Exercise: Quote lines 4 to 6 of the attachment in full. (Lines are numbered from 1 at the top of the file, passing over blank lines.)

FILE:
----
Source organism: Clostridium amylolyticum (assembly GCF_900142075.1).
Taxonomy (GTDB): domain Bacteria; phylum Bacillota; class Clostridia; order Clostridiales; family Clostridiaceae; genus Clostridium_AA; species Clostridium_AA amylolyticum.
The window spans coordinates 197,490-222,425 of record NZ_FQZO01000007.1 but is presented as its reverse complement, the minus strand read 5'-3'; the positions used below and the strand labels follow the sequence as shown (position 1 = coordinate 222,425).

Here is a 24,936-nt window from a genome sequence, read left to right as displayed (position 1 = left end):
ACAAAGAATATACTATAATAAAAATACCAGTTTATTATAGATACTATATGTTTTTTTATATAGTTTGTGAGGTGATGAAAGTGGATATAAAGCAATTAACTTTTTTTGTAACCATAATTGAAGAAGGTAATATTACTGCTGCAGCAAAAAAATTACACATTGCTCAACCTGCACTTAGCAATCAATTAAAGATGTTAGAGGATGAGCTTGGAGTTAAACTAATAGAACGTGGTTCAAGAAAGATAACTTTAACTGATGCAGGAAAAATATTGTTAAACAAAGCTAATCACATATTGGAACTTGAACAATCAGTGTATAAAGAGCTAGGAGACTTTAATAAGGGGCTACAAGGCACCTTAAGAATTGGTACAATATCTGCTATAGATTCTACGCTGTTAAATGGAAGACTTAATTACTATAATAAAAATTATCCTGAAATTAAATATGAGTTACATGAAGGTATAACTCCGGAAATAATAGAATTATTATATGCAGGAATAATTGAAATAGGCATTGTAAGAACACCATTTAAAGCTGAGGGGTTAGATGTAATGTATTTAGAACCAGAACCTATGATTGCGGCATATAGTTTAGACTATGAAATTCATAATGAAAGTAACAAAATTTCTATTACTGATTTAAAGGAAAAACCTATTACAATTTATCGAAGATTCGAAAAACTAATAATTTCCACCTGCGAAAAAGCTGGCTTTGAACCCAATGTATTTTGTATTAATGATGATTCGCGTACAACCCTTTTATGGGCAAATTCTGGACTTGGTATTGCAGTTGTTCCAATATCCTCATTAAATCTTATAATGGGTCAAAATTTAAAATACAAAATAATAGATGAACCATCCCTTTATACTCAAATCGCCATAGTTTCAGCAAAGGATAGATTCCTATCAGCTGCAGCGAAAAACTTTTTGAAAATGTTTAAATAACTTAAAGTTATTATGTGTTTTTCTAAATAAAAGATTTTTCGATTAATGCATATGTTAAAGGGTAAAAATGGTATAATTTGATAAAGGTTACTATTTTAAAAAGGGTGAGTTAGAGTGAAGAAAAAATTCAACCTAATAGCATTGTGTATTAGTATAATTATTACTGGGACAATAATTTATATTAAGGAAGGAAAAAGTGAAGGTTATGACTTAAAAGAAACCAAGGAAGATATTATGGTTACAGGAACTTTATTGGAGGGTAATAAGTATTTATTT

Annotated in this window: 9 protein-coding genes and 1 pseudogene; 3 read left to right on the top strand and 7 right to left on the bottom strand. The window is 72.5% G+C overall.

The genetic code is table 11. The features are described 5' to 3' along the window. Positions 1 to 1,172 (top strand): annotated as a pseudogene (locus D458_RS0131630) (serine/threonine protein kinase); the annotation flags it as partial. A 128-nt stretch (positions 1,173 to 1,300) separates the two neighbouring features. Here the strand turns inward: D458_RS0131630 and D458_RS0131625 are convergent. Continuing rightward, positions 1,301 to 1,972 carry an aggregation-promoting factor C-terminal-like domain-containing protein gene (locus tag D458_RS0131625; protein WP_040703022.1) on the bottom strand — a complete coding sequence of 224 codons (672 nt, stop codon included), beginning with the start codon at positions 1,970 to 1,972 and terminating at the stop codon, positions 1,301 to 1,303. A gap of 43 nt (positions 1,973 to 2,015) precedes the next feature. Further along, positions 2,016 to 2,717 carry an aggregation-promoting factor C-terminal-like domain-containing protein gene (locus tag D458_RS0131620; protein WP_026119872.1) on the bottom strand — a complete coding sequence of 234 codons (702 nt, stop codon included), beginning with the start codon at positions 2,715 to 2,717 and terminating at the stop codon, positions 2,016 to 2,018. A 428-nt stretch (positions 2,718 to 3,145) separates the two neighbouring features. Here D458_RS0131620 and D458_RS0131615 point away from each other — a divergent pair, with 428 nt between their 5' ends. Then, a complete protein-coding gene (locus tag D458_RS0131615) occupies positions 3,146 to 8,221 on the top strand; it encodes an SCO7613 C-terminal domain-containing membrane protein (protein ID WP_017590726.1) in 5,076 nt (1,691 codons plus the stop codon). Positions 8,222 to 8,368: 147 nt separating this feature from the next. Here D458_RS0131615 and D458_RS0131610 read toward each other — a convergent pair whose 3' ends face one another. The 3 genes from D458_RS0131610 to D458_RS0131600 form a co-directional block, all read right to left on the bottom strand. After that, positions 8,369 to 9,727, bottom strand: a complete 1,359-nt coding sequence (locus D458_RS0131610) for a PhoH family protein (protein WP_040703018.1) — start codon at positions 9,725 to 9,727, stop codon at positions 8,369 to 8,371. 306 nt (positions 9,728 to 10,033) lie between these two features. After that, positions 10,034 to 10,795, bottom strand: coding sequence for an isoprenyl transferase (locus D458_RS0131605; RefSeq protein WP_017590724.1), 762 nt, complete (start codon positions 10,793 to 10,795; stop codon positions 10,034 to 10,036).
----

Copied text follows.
Here is a 24,936-nt window from a genome sequence, read left to right as displayed (position 1 = left end):
ACAAAGAATATACTATAATAAAAATACCAGTTTATTATAGATACTATATGTTTTTTTATATAGTTTGTGAGGTGATGAAAGTGGATATAAAGCAATTAACTTTTTTTGTAACCATAATTGAAGAAGGTAATATTACTGCTGCAGCAAAAAAATTACACATTGCTCAACCTGCACTTAGCAATCAATTAAAGATGTTAGAGGATGAGCTTGGAGTTAAACTAATAGAACGTGGTTCAAGAAAGATAACTTTAACTGATGCAGGAAAAATATTGTTAAACAAAGCTAATCACATATTGGAACTTGAACAATCAGTGTATAAAGAGCTAGGAGACTTTAATAAGGGGCTACAAGGCACCTTAAGAATTGGTACAATATCTGCTATAGATTCTACGCTGTTAAATGGAAGACTTAATTACTATAATAAAAATTATCCTGAAATTAAATATGAGTTACATGAAGGTATAACTCCGGAAATAATAGAATTATTATATGCAGGAATAATTGAAATAGGCATTGTAAGAACACCATTTAAAGCTGAGGGGTTAGATGTAATGTATTTAGAACCAGAACCTATGATTGCGGCATATAGTTTAGACTATGAAATTCATAATGAAAGTAACAAAATTTCTATTACTGATTTAAAGGAAAAACCTATTACAATTTATCGAAGATTCGAAAAACTAATAATTTCCACCTGCGAAAAAGCTGGCTTTGAACCCAATGTATTTTGTATTAATGATGATTCGCGTACAACCCTTTTATGGGCAAATTCTGGACTTGGTATTGCAGTTGTTCCAATATCCTCATTAAATCTTATAATGGGTCAAAATTTAAAATACAAAATAATAGATGAACCATCCCTTTATACTCAAATCGCCATAGTTTCAGCAAAGGATAGATTCCTATCAGCTGCAGCGAAAAACTTTTTGAAAATGTTTAAATAACTTAAAGTTATTATGTGTTTTTCTAAATAAAAGATTTTTCGATTAATGCATATGTTAAAGGGTAAAAATGGTATAATTTGATAAAGGTTACTATTTTAAAAAGGGTGAGTTAGAGTGAAGAAAAAATTCAACCTAATAGCATTGTGTATTAGTATAATTATTACTGGGACAATAATTTATATTAAGGAAGGAAAAAGTGAAGGTTATGACTTAAAAGAAACCAAGGAAGATATTATGGTTACAGGAACTTTATTGGAGGGTAATAAGTATTTATTT

Annotated in this window: 9 protein-coding genes and 1 pseudogene; 3 read left to right on the top strand and 7 right to left on the bottom strand. The window is 72.5% G+C overall.